You (Yes, You) Could Be an Internet Troll
Ah, internet trolls. The type of people who make you wonder how human beings haven't been karmically smote off the face of the earth by now. These nasty folks lurk in comments sections and try to make other people feel bad, stupid, ugly or all three. But, mercifully, this kind of person is a rarity—right?
According to recent research from Stanford University and Cornell University, all of us are capable of being a troll, given the right circumstances.
Why do we troll?
The research team asked participants to take either an easy or a hard test, answer some questions about their post-test mood and then comment on an online news article. (The people who took the harder test were in a worse mood than the people who took the easier one.) Some of the participants saw an article with three pre-existing neutral comments. Some saw an article with three troll-y comments. They were required to leave at least one comment but could also respond to, up-vote and down-vote other comments.
Thirty-five percent of the participants who took the easy test and saw the neutral comments posted troll comments of their own. But that number jumped to 50 percent for the participants who took the hard test and saw the troll comments, suggesting that our mood and the commenting atmosphere can cause us to act out online.
Another experiment looked at more than 26 million comments left by more than 1 million users on CNN articles in 2012. The scientists couldn't gauge the mood of each of those people, but they looked at time stamps to make an educated guess—people tend to be in worse moods later at night and later in the week, and down-votes and flags on the CNN comments (indicating that people took issue with what was being said) followed this trend.
The researchers took it one step further and examined the context in which each flagged comment was being made. They found that a commenter was more likely to produce a flagged post if another one of their comments had been recently flagged or if they had participated in another online discussion in which there were other flagged comments.
It’s a spiral of negativity,” said Stanford's Jure Leskovec, an author of the study, to the university. “Just one person waking up cranky can create a spark and, because of discussion context and voting, these sparks can spiral out into cascades of bad behavior. Bad conversations lead to bad conversations. People who get down-voted come back more, comment more and comment even worse.”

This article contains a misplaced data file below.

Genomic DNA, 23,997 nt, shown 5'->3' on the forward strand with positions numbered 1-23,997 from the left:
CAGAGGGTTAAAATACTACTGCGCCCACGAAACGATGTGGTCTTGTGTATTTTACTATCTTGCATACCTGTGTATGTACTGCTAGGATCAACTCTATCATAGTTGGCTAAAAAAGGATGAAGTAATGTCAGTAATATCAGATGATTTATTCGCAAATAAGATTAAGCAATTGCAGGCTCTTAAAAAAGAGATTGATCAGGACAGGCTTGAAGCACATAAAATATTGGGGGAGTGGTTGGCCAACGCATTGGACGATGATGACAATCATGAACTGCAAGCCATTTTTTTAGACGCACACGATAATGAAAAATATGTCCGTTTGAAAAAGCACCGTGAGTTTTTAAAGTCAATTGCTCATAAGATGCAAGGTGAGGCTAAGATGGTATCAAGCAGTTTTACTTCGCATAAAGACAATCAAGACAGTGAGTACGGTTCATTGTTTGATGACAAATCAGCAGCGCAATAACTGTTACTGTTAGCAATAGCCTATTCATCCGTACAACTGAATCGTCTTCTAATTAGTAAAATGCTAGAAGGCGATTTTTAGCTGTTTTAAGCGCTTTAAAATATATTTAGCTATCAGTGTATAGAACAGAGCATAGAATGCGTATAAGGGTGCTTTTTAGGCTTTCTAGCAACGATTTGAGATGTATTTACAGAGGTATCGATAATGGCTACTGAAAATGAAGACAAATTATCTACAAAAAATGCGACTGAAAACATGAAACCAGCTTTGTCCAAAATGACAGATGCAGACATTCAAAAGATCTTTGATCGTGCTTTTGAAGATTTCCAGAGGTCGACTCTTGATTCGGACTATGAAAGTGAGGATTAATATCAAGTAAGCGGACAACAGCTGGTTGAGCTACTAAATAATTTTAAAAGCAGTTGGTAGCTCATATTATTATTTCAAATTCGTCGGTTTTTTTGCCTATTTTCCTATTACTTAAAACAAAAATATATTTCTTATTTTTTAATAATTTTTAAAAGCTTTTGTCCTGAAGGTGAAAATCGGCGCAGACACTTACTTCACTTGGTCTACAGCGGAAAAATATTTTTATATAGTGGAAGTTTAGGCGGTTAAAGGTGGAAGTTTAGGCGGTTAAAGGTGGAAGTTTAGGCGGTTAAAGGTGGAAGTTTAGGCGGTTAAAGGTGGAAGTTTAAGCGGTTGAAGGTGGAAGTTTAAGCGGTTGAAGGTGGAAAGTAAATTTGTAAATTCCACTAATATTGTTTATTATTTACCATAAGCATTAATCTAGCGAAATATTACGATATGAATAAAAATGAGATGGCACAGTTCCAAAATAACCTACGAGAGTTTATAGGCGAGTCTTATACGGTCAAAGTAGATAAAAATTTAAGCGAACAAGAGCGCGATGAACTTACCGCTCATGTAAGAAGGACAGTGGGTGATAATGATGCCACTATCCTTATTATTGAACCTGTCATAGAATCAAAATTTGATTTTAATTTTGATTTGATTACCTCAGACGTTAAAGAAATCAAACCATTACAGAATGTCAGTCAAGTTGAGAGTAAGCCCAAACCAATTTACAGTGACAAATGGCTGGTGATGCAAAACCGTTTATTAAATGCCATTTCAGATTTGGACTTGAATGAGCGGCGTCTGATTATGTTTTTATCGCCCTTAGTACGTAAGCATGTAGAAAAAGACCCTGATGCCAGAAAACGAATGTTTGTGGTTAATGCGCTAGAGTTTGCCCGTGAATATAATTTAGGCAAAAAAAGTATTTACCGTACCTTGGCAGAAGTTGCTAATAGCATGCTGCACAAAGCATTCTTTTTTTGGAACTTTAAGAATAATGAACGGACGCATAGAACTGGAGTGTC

When the researchers set up an algorithm to predict whether comment authors would create troll posts, the strongest predictor was whether the previous comment in the discussion had been flagged. Information about the commenter—their history of flagged posts and the time of day they were posting—was much less of a predictor. That means that no matter who we are, we're more likely to be trolls if other people are trolling around us.
How can we stop it?
A lot of news sites are combating hostile comment sections by simply removing the option to comment on articles. The researchers suggest media companies rethink that strategy and instead make rules that align with the results of burgeoning research on online discourse. For example, "shadow banning," hiding a troll's comment from other users without letting the troll know. That spares other commenters from a hostile environment that could cause them to start getting nasty, and prevents the offending troll from going on a commenting tirade.
“At the end of the day, what this research is really suggesting is that it’s us who are causing these breakdowns in discussion (online),” said Stanford's Michael Bernstein, another author of the study, to the university. “A lot of news sites have removed their comments systems because they think it’s counter to actual debate and discussion. Understanding our own best and worst selves here is key to bringing those back.”